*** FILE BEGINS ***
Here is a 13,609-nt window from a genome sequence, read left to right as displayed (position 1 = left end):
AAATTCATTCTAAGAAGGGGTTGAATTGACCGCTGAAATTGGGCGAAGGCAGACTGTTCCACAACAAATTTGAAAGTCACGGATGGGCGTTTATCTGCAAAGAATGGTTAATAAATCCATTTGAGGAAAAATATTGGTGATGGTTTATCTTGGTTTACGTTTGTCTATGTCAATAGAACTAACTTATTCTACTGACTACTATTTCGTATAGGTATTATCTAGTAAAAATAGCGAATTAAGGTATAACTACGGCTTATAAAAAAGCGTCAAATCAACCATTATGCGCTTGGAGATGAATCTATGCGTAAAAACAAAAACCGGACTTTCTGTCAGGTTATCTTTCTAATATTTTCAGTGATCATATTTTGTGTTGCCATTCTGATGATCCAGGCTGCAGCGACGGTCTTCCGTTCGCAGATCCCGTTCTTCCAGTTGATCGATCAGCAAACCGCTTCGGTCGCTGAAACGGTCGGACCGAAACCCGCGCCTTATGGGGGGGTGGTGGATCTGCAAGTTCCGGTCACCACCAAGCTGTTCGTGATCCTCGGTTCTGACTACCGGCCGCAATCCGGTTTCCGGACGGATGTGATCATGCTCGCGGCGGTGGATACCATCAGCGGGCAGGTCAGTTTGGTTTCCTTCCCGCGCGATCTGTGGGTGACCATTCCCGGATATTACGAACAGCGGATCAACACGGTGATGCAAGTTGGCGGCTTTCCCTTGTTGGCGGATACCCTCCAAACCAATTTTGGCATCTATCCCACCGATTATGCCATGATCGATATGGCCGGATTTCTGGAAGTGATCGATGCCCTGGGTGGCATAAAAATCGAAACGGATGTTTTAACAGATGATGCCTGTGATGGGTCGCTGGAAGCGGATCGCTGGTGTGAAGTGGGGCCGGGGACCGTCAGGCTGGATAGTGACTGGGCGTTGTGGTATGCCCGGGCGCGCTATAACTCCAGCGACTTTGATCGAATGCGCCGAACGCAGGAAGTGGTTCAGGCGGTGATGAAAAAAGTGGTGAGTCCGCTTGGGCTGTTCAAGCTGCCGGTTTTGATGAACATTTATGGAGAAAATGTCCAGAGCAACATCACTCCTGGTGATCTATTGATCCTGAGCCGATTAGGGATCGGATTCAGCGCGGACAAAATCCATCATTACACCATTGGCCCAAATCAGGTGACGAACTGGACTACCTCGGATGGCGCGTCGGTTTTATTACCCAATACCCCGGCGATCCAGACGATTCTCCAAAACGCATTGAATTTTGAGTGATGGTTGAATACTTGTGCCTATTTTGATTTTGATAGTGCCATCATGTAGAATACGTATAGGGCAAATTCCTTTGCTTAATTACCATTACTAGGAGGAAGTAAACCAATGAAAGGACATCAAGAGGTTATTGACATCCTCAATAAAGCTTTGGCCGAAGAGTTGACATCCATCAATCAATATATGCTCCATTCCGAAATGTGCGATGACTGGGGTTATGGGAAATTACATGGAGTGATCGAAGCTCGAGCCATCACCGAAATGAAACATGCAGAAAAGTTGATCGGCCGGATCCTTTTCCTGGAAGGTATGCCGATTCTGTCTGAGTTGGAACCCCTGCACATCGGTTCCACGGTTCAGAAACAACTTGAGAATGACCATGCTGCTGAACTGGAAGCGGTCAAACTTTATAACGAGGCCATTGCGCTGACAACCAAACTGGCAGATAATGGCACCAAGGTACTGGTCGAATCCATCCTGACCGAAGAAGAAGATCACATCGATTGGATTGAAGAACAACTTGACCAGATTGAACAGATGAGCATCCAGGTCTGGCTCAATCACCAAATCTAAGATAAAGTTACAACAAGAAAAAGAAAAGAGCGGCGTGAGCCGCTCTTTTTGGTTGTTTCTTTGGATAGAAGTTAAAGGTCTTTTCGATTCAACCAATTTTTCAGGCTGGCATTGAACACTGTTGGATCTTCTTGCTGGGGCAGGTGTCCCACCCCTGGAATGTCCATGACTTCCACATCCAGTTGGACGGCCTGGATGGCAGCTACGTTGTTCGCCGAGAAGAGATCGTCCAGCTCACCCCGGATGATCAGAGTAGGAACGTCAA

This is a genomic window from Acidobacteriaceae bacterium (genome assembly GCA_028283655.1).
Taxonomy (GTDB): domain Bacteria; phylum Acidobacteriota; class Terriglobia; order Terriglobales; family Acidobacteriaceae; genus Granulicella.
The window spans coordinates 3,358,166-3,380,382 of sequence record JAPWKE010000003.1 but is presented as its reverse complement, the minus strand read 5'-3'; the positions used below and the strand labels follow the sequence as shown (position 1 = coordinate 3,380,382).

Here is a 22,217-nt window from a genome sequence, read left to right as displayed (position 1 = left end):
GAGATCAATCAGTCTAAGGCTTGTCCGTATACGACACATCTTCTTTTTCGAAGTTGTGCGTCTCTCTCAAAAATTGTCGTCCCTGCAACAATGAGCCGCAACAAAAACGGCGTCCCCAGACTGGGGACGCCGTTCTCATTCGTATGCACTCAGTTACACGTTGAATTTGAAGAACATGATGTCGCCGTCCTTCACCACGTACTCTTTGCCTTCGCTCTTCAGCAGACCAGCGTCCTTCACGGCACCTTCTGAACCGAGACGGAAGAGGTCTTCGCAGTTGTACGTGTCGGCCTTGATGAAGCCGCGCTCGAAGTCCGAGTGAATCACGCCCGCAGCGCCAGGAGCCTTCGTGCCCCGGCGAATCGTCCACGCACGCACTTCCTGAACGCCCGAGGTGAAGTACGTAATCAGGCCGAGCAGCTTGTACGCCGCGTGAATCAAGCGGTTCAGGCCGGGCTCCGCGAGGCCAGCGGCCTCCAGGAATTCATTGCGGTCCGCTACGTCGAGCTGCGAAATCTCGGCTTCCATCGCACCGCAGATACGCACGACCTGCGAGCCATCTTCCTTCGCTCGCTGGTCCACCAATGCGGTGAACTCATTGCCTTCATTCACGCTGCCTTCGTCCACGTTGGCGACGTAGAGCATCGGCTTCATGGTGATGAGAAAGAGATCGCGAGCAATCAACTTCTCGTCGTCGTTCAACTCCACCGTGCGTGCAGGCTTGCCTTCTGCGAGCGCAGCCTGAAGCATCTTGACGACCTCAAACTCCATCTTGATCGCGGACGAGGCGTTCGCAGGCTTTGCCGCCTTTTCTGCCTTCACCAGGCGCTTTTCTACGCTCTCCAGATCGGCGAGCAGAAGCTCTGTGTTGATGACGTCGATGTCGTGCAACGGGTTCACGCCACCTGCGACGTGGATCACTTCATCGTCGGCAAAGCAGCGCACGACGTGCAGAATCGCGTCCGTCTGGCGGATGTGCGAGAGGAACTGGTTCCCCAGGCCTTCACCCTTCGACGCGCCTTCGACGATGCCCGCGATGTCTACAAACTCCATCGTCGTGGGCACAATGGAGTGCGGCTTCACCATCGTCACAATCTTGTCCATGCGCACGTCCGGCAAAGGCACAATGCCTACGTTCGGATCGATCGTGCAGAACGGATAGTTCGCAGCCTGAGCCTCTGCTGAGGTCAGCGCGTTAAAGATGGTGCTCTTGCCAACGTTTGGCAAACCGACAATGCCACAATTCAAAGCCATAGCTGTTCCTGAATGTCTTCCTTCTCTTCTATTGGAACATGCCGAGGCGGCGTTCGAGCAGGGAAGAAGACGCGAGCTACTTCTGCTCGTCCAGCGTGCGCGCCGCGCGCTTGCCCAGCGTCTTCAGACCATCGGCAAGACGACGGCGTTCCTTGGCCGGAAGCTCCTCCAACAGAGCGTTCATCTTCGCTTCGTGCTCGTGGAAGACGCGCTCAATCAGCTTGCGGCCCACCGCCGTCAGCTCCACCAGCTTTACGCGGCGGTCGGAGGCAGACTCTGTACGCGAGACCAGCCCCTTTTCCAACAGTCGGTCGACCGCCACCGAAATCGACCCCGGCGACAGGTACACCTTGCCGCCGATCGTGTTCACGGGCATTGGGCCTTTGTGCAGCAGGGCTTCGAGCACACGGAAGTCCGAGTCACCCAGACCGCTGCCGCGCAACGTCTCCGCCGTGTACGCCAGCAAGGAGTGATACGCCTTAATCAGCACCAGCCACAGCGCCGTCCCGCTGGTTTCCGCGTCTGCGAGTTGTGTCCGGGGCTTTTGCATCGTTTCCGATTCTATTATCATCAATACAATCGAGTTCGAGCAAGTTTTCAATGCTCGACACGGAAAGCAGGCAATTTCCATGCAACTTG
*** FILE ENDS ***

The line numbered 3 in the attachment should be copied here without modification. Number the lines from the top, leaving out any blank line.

This is a genomic window from Acidobacteriaceae bacterium (genome assembly GCA_028283655.1).